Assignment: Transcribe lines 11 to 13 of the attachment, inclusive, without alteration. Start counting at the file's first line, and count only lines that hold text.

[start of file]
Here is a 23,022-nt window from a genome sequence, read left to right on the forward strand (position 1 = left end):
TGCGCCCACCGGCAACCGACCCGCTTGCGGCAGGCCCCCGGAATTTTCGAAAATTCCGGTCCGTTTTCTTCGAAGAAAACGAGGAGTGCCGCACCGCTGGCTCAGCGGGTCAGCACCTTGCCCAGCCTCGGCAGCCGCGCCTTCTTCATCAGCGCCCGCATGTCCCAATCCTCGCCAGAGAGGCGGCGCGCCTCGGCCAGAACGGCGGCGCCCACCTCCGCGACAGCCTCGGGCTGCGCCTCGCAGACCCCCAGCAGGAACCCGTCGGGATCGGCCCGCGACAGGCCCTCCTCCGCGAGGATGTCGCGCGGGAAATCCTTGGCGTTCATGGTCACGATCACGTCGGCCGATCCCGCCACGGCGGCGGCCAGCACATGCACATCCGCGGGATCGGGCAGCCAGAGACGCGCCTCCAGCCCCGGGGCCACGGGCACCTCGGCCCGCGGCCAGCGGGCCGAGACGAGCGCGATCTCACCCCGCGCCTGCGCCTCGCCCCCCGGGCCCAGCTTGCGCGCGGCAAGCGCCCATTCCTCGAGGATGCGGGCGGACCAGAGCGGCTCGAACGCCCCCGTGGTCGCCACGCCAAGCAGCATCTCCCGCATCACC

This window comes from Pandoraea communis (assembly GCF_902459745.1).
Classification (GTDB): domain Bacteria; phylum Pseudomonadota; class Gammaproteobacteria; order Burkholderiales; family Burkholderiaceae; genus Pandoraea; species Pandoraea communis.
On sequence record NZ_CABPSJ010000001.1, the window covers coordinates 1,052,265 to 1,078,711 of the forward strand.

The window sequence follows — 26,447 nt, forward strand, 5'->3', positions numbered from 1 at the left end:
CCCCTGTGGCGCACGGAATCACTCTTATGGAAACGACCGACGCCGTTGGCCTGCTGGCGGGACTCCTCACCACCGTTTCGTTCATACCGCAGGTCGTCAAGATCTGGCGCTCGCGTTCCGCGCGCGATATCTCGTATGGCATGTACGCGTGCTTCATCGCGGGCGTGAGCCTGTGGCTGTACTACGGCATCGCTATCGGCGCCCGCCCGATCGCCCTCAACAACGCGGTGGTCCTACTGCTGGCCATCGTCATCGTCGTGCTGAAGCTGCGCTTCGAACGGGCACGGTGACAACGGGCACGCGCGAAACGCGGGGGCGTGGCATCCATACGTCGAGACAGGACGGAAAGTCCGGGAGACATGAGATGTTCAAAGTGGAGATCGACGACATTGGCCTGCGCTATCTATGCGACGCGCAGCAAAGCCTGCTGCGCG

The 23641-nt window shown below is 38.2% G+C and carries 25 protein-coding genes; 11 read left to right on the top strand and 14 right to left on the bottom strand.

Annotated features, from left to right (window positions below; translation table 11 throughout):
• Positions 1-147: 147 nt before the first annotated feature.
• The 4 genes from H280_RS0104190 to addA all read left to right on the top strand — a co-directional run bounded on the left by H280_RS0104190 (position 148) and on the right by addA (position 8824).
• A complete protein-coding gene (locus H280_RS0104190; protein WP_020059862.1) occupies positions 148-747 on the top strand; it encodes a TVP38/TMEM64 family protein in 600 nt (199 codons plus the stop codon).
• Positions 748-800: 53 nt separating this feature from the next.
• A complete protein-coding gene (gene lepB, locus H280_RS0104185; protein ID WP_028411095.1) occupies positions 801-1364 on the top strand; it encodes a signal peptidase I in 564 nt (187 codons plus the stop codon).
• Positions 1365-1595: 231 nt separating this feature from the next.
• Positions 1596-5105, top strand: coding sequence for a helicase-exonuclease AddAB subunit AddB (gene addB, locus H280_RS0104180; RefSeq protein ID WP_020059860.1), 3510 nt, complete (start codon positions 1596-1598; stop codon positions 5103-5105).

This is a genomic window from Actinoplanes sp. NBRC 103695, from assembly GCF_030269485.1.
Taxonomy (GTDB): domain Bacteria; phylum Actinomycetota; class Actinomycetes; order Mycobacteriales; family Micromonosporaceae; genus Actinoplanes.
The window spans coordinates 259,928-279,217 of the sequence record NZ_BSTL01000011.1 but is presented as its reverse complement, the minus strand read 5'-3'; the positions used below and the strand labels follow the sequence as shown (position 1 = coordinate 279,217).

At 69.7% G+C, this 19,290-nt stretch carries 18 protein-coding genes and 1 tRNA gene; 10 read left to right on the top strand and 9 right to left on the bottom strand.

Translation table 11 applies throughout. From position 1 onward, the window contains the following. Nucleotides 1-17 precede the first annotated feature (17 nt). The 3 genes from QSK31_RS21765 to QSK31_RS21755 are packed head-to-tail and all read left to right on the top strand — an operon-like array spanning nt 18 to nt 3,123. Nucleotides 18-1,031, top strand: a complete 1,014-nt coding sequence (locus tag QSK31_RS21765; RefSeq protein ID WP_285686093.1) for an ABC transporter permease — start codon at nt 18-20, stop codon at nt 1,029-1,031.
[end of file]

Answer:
• The 4 genes from H280_RS0104190 to addA all read left to right on the top strand — a co-directional run bounded on the left by H280_RS0104190 (position 148) and on the right by addA (position 8824).
• A complete protein-coding gene (locus H280_RS0104190; protein WP_020059862.1) occupies positions 148-747 on the top strand; it encodes a TVP38/TMEM64 family protein in 600 nt (199 codons plus the stop codon).
• Positions 748-800: 53 nt separating this feature from the next.